The following 54 units may be taken to verify a student's competence in the teaching field of Social Sciences: Africana Studies for teaching in middle and high schools.
Subjects Commonly Taught
- HIST 150 Western Civilization I
- HIST 151 Western Civilization II
- GEOG 150 World Geography
- AFRS 271 African American History to 1865
A survey course examining the themes and issues in the history of the African peoples in America up to 1865. (Meets Title V requirements in American History, Institutions and Ideals.)
- AFRS 272 African American History since 1865
A survey course in African-American history covering the period 1865 to the present. The course will include the reconstruction era, post-reconstruction, the Negro Renaissance, The Civil Rights Movement, and Black Nationalism. (Meets Title V requirements in American History, Institutions and Ideals.)
- HIST 270 The United States to 1865
- HIST 271 The United States since 1865
- POLS 355 American Political Institutions
- AFRS 345 African American Autobiography
An analysis of the thematic patterns in autobiographies from the slave narrative through the present focusing on the continuity of the African-American experiences from a psychological, sociological and historical point of view.
- AFRS 361 African American Politics
Prerequisite: Completion of the lower-division writing requirement.
An upper-division introduction to the politics of the African-American, including political socialization, voting, interest groups, political parties and the political behavior within the sub-cultural context. (Available for General Education, Social Sciences.)
- AFRS 376 Slavery in the Caribbean, Latin America, and the US
This course is a comparative study of African Enslavement in the Caribbean, Latin America and the United States and examines various patterns of enslavement in Africa, Brazil, Latin America, the West Indies and North America. The course includes the examination of the Transatlantic Slave Trade, and the origins of New World Enslavement. The course also explores the different approaches to abolition and the nature of the emancipation (freedom in the New World). (Cross-listed with HIST 355)
- HIST 488 California
Breadth and Elective Courses
- AFRS 100 Introduction to Black Culture
An overview of the basic areas of Black culture, including history, religion, social organization, politics, economics, psychology, and creative production, with a survey of the key concepts and fundamental literature in each area. (Available for General Education, Comparative Cultural Studies.)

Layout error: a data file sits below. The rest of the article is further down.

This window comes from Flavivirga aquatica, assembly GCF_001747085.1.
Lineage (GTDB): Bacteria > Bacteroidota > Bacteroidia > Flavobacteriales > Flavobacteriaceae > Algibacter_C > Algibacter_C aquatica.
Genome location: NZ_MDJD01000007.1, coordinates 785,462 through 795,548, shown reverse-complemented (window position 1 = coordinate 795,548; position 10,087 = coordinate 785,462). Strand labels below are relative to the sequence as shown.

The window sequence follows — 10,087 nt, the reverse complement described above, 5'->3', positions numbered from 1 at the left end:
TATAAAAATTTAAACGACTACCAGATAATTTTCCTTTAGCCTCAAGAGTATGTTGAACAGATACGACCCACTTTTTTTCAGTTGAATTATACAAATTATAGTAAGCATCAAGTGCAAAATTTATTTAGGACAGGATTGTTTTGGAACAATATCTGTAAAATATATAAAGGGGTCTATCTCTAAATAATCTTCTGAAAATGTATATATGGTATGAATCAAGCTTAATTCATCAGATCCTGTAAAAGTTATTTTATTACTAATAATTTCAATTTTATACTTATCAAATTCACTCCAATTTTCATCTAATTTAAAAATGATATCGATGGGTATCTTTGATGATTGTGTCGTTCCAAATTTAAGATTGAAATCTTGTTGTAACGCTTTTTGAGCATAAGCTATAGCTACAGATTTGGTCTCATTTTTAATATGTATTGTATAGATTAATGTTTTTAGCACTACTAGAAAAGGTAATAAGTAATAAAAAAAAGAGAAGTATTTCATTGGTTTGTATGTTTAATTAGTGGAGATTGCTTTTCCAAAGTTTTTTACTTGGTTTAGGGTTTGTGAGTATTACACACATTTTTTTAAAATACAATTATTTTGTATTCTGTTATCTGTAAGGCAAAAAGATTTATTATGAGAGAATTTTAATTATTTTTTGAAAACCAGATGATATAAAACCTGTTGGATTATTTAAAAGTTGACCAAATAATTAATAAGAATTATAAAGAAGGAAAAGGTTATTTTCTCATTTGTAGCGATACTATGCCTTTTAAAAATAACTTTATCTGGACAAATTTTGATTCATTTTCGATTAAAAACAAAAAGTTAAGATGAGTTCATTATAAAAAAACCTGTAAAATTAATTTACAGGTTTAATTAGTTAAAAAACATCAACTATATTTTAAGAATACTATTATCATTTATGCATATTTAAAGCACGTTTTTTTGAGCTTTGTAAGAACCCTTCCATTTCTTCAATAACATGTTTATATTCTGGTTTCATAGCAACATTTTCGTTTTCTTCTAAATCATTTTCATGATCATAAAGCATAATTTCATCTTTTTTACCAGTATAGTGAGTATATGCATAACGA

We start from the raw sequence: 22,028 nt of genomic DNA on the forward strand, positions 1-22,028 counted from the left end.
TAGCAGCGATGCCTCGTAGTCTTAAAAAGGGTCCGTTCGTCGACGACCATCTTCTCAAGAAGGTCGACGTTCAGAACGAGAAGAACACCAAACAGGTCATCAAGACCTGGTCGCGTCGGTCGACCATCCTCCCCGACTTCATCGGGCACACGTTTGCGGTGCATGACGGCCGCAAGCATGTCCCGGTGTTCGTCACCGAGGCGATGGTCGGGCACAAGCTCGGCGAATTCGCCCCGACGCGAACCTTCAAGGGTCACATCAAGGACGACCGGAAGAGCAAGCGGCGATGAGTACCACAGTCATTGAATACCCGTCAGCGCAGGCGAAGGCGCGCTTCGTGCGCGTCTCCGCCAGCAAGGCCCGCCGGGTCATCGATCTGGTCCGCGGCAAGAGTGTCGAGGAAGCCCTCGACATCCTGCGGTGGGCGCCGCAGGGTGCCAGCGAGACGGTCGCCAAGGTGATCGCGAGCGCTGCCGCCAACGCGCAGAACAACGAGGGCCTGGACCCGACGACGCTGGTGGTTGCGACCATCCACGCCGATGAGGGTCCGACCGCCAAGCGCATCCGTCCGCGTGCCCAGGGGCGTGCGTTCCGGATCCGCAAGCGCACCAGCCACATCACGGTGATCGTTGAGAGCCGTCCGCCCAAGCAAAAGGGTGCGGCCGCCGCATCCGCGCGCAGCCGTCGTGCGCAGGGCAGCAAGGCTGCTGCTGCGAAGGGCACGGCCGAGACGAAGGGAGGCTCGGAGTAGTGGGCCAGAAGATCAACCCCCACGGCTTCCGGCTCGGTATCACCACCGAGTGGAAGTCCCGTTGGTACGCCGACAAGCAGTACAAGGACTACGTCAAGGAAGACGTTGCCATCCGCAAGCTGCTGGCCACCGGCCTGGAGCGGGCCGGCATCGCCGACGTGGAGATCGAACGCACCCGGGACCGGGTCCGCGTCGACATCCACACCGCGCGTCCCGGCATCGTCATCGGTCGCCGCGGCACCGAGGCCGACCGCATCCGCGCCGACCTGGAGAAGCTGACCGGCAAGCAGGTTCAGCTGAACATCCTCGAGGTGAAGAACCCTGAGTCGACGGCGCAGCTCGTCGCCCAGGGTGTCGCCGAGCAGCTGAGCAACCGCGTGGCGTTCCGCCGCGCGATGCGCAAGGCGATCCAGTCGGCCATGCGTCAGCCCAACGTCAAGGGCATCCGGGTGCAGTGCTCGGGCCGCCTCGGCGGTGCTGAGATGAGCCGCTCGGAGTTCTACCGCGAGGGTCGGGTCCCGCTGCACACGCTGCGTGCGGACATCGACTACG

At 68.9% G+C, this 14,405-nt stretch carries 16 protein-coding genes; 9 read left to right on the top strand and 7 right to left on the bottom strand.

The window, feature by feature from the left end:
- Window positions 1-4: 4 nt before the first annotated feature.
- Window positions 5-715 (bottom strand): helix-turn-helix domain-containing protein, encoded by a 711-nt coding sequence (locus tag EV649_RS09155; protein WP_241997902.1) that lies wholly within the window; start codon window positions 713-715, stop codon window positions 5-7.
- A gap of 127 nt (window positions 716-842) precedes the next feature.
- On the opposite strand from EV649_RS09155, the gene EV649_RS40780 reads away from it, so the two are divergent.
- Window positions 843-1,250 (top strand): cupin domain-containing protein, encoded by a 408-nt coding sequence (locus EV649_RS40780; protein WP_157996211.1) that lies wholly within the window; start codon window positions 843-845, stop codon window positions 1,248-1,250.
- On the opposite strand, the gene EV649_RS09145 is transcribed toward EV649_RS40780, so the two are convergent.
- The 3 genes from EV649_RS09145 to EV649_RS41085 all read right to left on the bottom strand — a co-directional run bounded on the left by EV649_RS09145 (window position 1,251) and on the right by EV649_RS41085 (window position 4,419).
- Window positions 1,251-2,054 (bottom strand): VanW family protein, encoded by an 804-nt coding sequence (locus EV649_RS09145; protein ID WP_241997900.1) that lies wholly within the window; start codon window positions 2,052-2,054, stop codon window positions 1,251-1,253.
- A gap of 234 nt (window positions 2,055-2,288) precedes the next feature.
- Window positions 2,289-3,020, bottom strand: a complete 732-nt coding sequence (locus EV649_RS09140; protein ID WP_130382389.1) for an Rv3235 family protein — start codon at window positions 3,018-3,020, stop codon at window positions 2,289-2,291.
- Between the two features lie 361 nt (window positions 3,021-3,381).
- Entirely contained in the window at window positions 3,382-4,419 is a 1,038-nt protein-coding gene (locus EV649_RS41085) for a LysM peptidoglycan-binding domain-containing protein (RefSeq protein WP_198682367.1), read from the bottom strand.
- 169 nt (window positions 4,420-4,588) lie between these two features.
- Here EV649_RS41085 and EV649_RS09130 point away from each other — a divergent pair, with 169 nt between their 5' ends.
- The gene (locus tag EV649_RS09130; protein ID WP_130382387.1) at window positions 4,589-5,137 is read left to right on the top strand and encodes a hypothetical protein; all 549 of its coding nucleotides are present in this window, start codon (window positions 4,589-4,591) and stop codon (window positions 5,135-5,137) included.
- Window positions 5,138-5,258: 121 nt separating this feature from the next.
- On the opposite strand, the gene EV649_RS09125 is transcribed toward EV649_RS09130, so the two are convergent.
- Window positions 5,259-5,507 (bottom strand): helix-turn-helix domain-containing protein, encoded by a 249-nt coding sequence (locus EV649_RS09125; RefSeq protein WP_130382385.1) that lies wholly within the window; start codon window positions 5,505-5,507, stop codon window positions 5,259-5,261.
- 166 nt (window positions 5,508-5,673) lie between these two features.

- AFRS 165 Introduction to Pan Africanism
An examination of the origin and growth of the Pan-African Movement from the nineteenth century to the present time. A critical evaluation of major Pan-African ideologists and practitioners. The successes and failures of the Organization of African Unity from 1963 to the present time. Strongly recommended for all PAS majors and minors. (Available for General Education, Comparative Cultural Studies.)
- AFRS 201 Economics of the African American Community
An introduction to the operation of the U.S. economy with special emphasis on the interrelationships between producers, consumers and governmental components. The emphasis of the course will be on the economic position and economic needs of the African American community within this system. (Available for General Education, Social Sciences.)
- AFRS 220 Psychological Environment of the African American
A study of contemporary American society and its effects on the African-American community from the perspective of basic psychological concepts and theories. (Available for General Education, Social Sciences.)
- AFRS 221 Sociological Environment of the African American
A study of contemporary American society and its effects on the African-American community from the perspective of basic sociological concepts and theories. (Available for General Education, Social Sciences.)
- AFRS 386 African American Philosophical Thought
A survival study of African-American philosophies. Course will include an analysis of selected traditional western philosophies and their relevance to the Black experience.